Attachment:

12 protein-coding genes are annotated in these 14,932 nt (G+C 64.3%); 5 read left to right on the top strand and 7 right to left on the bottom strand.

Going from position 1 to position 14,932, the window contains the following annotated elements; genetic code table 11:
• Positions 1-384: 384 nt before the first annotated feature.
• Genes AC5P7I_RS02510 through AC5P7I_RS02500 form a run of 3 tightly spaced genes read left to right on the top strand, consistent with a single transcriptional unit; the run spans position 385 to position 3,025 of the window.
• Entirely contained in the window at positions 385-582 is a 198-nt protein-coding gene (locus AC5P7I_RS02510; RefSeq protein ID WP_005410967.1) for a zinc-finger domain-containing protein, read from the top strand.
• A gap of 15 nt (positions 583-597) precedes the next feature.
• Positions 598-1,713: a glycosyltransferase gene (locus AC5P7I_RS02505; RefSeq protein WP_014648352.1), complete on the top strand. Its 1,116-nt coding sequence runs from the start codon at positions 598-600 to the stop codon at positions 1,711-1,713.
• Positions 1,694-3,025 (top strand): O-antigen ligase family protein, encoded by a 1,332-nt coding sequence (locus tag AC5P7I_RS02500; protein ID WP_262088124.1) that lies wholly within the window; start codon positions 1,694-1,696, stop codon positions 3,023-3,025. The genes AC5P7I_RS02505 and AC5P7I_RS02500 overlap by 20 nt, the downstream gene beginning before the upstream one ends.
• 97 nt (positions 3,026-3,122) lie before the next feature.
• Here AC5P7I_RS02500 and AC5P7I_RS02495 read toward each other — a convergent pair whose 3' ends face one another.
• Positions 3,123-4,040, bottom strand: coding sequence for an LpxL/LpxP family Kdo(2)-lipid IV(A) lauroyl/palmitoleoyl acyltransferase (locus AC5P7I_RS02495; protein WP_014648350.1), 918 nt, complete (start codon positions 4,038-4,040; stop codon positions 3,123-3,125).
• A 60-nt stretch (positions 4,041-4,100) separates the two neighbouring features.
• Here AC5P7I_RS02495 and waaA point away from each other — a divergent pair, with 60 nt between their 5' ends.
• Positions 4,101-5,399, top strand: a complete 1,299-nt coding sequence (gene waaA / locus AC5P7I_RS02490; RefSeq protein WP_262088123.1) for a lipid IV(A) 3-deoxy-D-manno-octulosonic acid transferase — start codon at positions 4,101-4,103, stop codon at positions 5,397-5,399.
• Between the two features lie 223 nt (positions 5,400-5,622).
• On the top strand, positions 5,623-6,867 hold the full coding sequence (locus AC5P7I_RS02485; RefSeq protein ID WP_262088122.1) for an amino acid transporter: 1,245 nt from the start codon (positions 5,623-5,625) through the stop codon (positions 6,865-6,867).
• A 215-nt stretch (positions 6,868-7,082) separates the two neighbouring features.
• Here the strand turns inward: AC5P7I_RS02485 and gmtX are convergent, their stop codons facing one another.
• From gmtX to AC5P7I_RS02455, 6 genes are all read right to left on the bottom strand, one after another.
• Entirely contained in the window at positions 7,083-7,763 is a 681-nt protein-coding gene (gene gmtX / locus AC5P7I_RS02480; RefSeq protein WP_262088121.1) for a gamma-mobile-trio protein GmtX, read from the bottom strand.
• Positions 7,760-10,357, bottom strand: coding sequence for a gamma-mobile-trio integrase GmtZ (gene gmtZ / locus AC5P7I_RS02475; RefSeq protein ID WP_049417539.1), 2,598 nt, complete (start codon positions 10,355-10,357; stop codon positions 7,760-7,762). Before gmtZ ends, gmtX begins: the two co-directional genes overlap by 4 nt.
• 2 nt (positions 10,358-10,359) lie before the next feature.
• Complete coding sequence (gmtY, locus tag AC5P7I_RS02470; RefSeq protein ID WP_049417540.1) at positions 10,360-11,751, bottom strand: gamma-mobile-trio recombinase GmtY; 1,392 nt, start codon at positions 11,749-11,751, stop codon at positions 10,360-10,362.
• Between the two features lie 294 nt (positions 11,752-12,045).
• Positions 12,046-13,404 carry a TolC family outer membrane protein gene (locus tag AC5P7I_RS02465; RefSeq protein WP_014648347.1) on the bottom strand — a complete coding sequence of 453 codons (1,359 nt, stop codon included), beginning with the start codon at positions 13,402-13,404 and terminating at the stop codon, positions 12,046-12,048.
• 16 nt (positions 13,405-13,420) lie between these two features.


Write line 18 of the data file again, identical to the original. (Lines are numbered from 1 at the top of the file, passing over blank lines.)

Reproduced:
• Here the strand turns inward: AC5P7I_RS02485 and gmtX are convergent, their stop codons facing one another.